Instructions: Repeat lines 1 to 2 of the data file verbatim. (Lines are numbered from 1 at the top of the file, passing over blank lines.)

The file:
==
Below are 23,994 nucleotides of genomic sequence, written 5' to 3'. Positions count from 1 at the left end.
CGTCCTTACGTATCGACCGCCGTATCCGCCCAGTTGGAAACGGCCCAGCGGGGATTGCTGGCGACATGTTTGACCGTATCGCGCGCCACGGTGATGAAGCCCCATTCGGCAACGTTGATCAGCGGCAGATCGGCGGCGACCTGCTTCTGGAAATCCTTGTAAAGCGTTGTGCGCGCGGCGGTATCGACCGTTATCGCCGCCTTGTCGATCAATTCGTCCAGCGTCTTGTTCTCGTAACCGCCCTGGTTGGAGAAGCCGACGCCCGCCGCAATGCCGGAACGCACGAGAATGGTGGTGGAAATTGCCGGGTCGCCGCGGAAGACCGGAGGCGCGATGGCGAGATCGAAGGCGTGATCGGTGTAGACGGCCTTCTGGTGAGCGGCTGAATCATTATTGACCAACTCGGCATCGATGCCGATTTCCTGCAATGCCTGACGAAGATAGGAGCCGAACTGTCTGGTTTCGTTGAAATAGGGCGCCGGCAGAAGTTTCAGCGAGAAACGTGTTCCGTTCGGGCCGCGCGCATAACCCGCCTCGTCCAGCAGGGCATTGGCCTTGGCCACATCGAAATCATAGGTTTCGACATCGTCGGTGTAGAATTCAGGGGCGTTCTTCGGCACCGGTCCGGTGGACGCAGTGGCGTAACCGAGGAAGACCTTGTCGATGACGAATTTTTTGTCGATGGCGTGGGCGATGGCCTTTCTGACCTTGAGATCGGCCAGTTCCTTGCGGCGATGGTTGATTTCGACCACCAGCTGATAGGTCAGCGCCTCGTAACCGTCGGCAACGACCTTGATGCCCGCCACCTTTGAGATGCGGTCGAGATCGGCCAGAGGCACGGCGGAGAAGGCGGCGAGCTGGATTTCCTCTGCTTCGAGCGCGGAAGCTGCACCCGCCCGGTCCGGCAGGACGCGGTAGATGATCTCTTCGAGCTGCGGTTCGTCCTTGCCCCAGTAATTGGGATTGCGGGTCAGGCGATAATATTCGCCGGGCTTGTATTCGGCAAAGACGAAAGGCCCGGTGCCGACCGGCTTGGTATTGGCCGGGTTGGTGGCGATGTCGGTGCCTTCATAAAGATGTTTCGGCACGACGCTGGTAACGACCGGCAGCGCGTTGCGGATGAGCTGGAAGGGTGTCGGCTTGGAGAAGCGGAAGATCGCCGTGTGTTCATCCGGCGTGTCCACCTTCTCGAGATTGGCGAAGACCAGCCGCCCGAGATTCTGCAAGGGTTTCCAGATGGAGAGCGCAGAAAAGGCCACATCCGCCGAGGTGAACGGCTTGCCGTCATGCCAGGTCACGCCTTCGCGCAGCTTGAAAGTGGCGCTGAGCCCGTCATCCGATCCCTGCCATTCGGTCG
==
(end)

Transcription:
Below are 23,994 nucleotides of genomic sequence, written 5' to 3'. Positions count from 1 at the left end.
CGTCCTTACGTATCGACCGCCGTATCCGCCCAGTTGGAAACGGCCCAGCGGGGATTGCTGGCGACATGTTTGACCGTATCGCGCGCCACGGTGATGAAGCCCCATTCGGCAACGTTGATCAGCGGCAGATCGGCGGCGACCTGCTTCTGGAAATCCTTGTAAAGCGTTGTGCGCGCGGCGGTATCGACCGTTATCGCCGCCTTGTCGATCAATTCGTCCAGCGTCTTGTTCTCGTAACCGCCCTGGTTGGAGAAGCCGACGCCCGCCGCAATGCCGGAACGCACGAGAATGGTGGTGGAAATTGCCGGGTCGCCGCGGAAGACCGGAGGCGCGATGGCGAGATCGAAGGCGTGATCGGTGTAGACGGCCTTCTGGTGAGCGGCTGAATCATTATTGACCAACTCGGCATCGATGCCGATTTCCTGCAATGCCTGACGAAGATAGGAGCCGAACTGTCTGGTTTCGTTGAAATAGGGCGCCGGCAGAAGTTTCAGCGAGAAACGTGTTCCGTTCGGGCCGCGCGCATAACCCGCCTCGTCCAGCAGGGCATTGGCCTTGGCCACATCGAAATCATAGGTTTCGACATCGTCGGTGTAGAATTCAGGGGCGTTCTTCGGCACCGGTCCGGTGGACGCAGTGGCGTAACCGAGGAAGACCTTGTCGATGACGAATTTTTTGTCGATGGCGTGGGCGATGGCCTTTCTGACCTTGAGATCGGCCAGTTCCTTGCGGCGATGGTTGATTTCGACCACCAGCTGATAGGTCAGCGCCTCGTAACCGTCGGCAACGACCTTGATGCCCGCCACCTTTGAGATGCGGTCGAGATCGGCCAGAGGCACGGCGGAGAAGGCGGCGAGCTGGATTTCCTCTGCTTCGAGCGCGGAAGCTGCACCCGCCCGGTCCGGCAGGACGCGGTAGATGATCTCTTCGAGCTGCGGTTCGTCCTTGCCCCAGTAATTGGGATTGCGGGTCAGGCGATAATATTCGCCGGGCTTGTATTCGGCAAAGACGAAAGGCCCGGTGCCGACCGGCTTGGTATTGGCCGGGTTGGTGGCGATGTCGGTGCCTTCATAAAGATGTTTCGGCACGACGCTGGTAACGACCGGCAGCGCGTTGCGGATGAGCTGGAAGGGTGTCGGCTTGGAGAAGCGGAAGATCGCCGTGTGTTCATCCGGCGTGTCCACCTTCTCGAGATTGGCGAAGACCAGCCGCCCGAGATTCTGCAAGGGTTTCCAGATGGAGAGCGCAGAAAAGGCCACATCCGCCGAGGTGAACGGCTTGCCGTCATGCCAGGTCACGCCTTCGCGCAGCTTGAAAGTGGCGCTGAGCCCGTCATCCGATCCCTGCCATTCGGTCG